Sage Blackwood is definitely an author at the top of her game as she gives us yet another intriguing children’s fantasy, this time a stand alone. And although middle grade is likely the target audience, the themes and nuances make this a very interesting read for adults as well. With Miss Ellicott’s School for the Magically Minded, we have a modern day Alice in Wonderland poking gleeful fun at Trump America as skillfully as Lewis Carroll skewered Victorian society. Those looking for a good read need not worry about messages getting in the way -this book is a fun adventure story featuring a plucky but diffident 13 year old girl and her somewhat distracted fire breathing dragon.
Chantel lives in the walled city of Lightning Pass, learning to be a good summoner sorceress at Miss Ellicott’s school. The city is protected by magical wards on the wall called the Seven Buttons. Though Chantel is a bit cheeky for her own good, she has a bright future as a skilled summoner. That is, until the city’s sorceresses disappear, marauders besiege the wall, food runs short, and she is forced to seek help from both the city’s powerful Patriarchs and then the King himself. But they have their own distractions and a 13 year old girl who hasn’t learned proper deportment or etiquette is just a nuisance. That is, until the dragon appears….
From the cover image as well as the description, this would seem to skew to the younger side of middle grade. But really, this is an intricate and layered story that should appeal to young and old. As with Alice in Wonderland, younger readers will enjoy Chantel’s adventures and older readers can ponder the many themes brought up seamlessly through the plot and character interactions. Because like Alice, our heroine Chantel will continually come up against metaphors for the silliness of modern day politics, mores, and society as she attempts to save her City (especially from itself).
The theme here is “think bigger” and that runs throughout the book. Since this is a Blackwood novel, children have a clarity that the adults, in their petty machinations, always seem to lose. Indeed, our dragon is a metaphor for that clarity rather than a deus ex machina to fix Chantel’s situation (especially since one of the adults ‘lost’ the dragon when she became of age and gave up childish things). As with the Jinx series, our protagonist is underestimated, rebuffed, ignored, and patronized despite her willingness and ability to see to the heart of the situation and what needs to be done. Similarly, Chantel (also like Jinx) will be continually frustrated and doubt her own instincts in the face of adult self confidence.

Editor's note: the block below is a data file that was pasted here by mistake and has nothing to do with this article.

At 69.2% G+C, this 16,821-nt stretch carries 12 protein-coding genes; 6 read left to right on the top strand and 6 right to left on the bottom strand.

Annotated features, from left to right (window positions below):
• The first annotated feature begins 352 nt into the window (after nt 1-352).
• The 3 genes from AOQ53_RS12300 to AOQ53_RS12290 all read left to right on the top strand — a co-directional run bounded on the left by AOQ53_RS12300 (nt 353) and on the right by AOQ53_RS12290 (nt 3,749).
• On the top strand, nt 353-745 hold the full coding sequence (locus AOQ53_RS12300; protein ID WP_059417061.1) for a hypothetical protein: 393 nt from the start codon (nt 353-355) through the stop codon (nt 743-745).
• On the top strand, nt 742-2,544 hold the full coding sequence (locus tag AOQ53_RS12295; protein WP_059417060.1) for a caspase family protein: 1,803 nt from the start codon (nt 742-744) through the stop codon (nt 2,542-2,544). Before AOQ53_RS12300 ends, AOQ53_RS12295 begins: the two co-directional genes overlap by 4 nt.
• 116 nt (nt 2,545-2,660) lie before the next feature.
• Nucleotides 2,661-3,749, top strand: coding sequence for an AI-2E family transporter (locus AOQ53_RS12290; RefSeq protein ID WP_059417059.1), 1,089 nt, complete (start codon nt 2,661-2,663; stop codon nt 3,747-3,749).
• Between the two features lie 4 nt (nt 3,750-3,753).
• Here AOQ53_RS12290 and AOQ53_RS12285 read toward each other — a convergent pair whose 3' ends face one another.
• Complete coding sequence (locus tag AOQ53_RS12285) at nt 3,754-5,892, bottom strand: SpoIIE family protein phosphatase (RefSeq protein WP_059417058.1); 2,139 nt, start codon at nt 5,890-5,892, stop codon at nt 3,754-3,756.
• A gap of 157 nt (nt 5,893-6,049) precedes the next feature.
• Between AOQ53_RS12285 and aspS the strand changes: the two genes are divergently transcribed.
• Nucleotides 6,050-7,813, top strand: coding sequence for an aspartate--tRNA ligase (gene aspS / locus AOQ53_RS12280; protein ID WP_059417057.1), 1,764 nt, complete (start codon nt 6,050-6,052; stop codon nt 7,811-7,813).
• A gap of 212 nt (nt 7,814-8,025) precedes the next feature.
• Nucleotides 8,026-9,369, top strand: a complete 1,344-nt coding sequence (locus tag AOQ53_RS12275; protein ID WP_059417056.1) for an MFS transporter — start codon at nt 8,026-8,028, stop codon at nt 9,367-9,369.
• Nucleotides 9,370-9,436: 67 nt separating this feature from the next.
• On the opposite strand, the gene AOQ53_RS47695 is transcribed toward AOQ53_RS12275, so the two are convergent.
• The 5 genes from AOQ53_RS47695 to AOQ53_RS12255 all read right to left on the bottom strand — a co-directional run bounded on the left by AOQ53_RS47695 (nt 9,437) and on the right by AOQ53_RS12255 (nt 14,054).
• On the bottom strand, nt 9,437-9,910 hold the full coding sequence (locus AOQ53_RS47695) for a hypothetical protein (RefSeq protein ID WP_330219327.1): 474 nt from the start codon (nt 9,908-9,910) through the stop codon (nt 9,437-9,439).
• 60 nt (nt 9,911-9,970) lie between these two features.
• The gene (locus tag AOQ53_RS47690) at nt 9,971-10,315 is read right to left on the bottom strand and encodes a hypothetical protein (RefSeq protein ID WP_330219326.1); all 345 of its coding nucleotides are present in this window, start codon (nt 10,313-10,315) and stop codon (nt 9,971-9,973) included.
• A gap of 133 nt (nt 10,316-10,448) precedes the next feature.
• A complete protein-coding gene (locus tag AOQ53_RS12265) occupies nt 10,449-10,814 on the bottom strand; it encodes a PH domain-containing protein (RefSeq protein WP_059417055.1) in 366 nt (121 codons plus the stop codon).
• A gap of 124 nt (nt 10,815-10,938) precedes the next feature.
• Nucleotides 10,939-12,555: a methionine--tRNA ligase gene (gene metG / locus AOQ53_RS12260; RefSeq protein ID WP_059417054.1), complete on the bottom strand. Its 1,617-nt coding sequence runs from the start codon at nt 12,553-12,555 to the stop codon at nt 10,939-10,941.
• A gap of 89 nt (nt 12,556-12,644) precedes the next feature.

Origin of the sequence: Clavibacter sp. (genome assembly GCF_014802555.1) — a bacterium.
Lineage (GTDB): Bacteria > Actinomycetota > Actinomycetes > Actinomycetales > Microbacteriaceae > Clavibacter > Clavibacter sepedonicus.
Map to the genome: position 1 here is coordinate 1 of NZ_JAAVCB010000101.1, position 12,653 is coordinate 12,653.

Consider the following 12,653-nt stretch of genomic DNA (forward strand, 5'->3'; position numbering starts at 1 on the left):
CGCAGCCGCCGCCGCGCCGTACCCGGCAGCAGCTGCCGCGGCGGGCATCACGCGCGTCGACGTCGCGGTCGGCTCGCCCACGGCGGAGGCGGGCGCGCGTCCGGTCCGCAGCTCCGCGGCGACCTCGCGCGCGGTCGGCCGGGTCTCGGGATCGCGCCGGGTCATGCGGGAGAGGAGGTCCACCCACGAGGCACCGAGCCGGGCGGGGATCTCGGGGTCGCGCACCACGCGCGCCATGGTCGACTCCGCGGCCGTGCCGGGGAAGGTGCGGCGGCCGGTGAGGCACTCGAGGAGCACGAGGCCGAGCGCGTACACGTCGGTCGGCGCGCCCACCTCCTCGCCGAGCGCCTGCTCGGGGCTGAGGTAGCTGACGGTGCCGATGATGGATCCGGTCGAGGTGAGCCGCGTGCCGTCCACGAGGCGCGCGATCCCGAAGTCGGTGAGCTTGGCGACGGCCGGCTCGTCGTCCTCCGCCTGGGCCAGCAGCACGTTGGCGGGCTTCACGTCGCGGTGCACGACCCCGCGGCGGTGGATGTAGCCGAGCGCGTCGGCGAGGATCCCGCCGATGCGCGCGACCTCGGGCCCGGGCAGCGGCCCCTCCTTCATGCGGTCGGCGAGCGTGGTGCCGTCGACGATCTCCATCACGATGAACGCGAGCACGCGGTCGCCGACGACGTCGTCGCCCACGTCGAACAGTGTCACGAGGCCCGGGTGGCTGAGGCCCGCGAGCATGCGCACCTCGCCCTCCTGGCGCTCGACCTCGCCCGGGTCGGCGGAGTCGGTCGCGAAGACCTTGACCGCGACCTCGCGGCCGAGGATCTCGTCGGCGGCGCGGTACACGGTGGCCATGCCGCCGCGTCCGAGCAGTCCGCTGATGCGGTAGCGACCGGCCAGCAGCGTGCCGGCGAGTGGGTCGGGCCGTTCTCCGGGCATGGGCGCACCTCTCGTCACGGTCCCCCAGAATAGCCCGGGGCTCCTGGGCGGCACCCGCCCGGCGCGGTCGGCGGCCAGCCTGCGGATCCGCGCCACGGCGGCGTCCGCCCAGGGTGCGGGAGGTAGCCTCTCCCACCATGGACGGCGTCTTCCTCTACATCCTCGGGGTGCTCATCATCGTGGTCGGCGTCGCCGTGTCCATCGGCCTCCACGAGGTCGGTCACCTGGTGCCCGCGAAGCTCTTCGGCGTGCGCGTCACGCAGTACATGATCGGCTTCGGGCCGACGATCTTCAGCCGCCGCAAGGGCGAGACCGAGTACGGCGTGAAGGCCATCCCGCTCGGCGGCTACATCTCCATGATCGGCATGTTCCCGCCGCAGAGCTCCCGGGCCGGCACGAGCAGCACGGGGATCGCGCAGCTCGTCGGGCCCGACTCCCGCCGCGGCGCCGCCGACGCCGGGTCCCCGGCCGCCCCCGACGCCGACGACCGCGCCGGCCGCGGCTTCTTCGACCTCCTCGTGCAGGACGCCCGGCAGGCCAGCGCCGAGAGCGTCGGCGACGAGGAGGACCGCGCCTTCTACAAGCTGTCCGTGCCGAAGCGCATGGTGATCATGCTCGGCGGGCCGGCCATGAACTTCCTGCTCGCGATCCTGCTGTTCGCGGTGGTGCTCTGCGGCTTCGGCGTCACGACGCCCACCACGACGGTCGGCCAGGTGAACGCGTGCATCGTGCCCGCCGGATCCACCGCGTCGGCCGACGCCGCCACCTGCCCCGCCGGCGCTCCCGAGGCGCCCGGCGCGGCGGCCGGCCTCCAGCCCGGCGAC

All the characters are wonderfully eccentric and distinct; from the adults who are acting with tunnel vision narrowness to Chantel’s new and old friends, who each prove to be a unique resource in some way. Not everyone has Chantel’s boldness and certainly many find it easier to just do as the adults say since ‘they should know best, after all.” But then again, Chantel isn’t acting recklessly or blindly and does try to balance the advice given by others with that she feels instinctively. It doesn’t always put her in the best situations and certainly the adults manage to frustrate her quite a bit.
Miss Ellicott’s School for the Magically Minded isn’t a Lampoon of modern society but does create an interesting window that is almost prescient considering it was written pre-Trump. It is also an incredibly fun and quick read well worth the time investment by both kids and adults. Interestingly enough, I can’t help but wonder if this book will become its own classic as a window on the America of 2017: walls to keep out neighbors, obsession over capitalism and taxes, and the return of conservative values and their implications for girls/women. Highly recommended. Reviewed from an advance reader copy provided by the publisher.